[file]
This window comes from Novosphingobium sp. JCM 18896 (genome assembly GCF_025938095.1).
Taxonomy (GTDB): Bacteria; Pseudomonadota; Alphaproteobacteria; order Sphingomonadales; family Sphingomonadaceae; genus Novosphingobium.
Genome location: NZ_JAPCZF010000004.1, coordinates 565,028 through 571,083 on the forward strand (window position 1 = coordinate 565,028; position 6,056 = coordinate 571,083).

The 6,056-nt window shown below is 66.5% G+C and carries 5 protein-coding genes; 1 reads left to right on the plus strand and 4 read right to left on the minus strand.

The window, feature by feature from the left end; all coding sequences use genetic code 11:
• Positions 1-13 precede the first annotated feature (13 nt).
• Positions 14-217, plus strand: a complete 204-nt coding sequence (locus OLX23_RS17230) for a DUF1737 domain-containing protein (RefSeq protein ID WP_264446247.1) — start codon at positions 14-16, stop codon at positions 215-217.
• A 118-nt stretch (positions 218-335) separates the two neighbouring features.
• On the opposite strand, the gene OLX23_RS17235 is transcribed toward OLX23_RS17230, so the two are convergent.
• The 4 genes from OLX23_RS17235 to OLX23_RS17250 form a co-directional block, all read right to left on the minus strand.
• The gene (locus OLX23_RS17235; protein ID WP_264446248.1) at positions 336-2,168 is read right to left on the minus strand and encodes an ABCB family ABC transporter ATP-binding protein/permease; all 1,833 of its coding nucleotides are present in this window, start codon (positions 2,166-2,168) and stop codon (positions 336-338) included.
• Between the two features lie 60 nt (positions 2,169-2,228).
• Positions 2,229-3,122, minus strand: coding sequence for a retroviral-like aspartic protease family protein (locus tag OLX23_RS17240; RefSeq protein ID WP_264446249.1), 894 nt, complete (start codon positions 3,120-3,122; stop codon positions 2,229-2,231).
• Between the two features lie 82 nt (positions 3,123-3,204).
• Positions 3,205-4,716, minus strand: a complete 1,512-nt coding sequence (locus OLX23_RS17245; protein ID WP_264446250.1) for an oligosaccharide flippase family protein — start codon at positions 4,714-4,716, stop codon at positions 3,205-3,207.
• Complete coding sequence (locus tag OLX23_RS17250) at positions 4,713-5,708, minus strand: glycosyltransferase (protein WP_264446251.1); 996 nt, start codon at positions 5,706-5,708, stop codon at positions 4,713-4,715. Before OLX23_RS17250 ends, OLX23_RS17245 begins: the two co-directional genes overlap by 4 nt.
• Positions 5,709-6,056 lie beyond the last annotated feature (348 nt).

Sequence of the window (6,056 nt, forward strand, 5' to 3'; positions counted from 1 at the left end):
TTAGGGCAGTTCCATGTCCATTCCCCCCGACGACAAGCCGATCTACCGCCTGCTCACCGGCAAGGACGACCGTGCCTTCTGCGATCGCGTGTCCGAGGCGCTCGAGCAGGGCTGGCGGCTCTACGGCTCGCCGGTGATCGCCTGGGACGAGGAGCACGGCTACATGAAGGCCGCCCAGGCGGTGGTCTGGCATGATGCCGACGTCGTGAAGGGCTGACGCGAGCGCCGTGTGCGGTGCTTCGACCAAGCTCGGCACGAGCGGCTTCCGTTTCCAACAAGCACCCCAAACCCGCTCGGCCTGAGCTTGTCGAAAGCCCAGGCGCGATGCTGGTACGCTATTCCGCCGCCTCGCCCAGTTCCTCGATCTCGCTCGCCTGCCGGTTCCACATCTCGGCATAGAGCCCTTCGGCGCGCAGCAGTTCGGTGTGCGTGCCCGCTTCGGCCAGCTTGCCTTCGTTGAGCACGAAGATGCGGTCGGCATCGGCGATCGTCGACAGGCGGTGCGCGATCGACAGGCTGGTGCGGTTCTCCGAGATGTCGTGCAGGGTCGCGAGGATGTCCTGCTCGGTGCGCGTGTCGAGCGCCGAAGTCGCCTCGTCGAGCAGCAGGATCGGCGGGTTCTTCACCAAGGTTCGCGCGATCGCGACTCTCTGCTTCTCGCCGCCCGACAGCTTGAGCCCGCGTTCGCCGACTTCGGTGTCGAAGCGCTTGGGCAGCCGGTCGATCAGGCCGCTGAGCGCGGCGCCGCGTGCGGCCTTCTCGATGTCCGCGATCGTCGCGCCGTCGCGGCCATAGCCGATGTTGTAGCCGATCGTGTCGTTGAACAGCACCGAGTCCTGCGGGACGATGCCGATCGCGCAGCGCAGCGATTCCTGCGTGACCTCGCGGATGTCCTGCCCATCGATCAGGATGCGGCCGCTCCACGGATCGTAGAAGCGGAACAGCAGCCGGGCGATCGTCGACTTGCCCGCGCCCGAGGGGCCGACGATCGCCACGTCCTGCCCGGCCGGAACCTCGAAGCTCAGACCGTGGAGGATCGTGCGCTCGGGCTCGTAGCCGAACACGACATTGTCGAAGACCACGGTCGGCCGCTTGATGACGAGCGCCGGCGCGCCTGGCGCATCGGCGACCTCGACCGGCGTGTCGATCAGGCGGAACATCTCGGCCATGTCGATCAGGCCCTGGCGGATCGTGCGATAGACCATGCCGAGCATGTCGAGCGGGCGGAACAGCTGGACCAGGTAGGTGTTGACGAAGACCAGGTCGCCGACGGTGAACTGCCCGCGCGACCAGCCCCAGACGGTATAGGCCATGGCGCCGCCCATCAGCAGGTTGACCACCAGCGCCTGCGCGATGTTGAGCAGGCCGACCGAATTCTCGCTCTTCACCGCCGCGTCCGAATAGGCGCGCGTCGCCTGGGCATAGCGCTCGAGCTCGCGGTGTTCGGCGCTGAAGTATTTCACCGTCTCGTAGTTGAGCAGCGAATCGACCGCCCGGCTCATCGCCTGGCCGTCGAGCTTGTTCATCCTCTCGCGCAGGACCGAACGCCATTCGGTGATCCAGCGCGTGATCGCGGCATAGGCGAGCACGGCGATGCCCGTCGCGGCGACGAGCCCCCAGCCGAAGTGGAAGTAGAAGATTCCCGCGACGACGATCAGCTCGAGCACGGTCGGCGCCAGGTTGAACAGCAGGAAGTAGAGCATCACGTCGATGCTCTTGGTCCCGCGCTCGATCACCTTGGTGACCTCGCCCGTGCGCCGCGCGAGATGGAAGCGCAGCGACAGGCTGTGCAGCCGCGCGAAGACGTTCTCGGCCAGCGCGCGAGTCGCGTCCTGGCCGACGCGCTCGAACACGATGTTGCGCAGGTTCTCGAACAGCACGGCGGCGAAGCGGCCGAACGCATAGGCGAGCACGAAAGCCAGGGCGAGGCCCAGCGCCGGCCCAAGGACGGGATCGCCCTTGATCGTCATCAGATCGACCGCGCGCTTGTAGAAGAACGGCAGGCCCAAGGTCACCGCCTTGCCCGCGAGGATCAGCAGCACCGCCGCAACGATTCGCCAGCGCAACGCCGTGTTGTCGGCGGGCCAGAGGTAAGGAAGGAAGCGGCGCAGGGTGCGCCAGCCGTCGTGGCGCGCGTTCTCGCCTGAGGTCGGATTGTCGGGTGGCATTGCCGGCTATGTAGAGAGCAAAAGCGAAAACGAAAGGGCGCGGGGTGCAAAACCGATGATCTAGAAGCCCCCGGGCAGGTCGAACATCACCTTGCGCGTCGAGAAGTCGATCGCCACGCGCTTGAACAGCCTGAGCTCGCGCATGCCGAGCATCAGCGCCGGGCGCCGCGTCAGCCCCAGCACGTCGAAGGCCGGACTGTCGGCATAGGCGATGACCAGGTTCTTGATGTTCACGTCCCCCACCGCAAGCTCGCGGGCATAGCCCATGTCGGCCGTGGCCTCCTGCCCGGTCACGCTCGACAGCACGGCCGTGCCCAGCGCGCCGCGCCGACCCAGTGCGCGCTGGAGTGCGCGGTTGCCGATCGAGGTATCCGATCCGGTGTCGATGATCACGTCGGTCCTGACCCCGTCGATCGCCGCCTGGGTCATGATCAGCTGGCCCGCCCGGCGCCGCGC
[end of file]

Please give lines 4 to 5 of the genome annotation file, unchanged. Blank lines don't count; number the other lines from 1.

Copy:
The 6,056-nt window shown below is 66.5% G+C and carries 5 protein-coding genes; 1 reads left to right on the plus strand and 4 read right to left on the minus strand.

The window, feature by feature from the left end; all coding sequences use genetic code 11: